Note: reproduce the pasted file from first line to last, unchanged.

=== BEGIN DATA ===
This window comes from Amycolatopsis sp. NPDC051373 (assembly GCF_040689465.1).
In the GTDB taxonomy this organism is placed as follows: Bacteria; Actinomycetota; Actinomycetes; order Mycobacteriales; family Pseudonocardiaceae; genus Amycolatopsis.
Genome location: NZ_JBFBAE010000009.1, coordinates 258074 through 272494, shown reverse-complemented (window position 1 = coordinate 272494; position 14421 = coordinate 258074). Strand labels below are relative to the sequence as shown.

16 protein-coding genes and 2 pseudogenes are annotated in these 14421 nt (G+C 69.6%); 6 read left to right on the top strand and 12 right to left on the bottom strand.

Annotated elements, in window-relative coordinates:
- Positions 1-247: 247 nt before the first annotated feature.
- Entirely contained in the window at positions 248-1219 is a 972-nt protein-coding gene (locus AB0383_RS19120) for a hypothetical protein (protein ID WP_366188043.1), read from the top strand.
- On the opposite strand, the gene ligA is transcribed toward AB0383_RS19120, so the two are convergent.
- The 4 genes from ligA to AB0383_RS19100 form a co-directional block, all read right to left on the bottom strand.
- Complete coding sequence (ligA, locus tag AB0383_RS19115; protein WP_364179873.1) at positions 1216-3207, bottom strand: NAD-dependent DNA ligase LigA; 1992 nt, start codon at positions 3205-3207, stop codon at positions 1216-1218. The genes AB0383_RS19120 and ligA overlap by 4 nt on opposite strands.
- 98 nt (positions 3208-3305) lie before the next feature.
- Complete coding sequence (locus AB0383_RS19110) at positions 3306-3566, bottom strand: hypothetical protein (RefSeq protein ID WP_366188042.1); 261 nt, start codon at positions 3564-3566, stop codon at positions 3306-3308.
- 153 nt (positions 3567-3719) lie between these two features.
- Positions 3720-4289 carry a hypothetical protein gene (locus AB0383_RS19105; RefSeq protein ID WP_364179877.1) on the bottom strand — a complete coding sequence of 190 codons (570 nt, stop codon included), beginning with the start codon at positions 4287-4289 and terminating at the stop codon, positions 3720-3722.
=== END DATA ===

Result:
This window comes from Amycolatopsis sp. NPDC051373 (assembly GCF_040689465.1).
In the GTDB taxonomy this organism is placed as follows: Bacteria; Actinomycetota; Actinomycetes; order Mycobacteriales; family Pseudonocardiaceae; genus Amycolatopsis.
Genome location: NZ_JBFBAE010000009.1, coordinates 258074 through 272494, shown reverse-complemented (window position 1 = coordinate 272494; position 14421 = coordinate 258074). Strand labels below are relative to the sequence as shown.

16 protein-coding genes and 2 pseudogenes are annotated in these 14421 nt (G+C 69.6%); 6 read left to right on the top strand and 12 right to left on the bottom strand.

Annotated elements, in window-relative coordinates:
- Positions 1-247: 247 nt before the first annotated feature.
- Entirely contained in the window at positions 248-1219 is a 972-nt protein-coding gene (locus AB0383_RS19120) for a hypothetical protein (protein ID WP_366188043.1), read from the top strand.
- On the opposite strand, the gene ligA is transcribed toward AB0383_RS19120, so the two are convergent.
- The 4 genes from ligA to AB0383_RS19100 form a co-directional block, all read right to left on the bottom strand.
- Complete coding sequence (ligA, locus tag AB0383_RS19115; protein WP_364179873.1) at positions 1216-3207, bottom strand: NAD-dependent DNA ligase LigA; 1992 nt, start codon at positions 3205-3207, stop codon at positions 1216-1218. The genes AB0383_RS19120 and ligA overlap by 4 nt on opposite strands.
- 98 nt (positions 3208-3305) lie before the next feature.
- Complete coding sequence (locus AB0383_RS19110) at positions 3306-3566, bottom strand: hypothetical protein (RefSeq protein ID WP_366188042.1); 261 nt, start codon at positions 3564-3566, stop codon at positions 3306-3308.
- 153 nt (positions 3567-3719) lie between these two features.
- Positions 3720-4289 carry a hypothetical protein gene (locus AB0383_RS19105; RefSeq protein ID WP_364179877.1) on the bottom strand — a complete coding sequence of 190 codons (570 nt, stop codon included), beginning with the start codon at positions 4287-4289 and terminating at the stop codon, positions 3720-3722.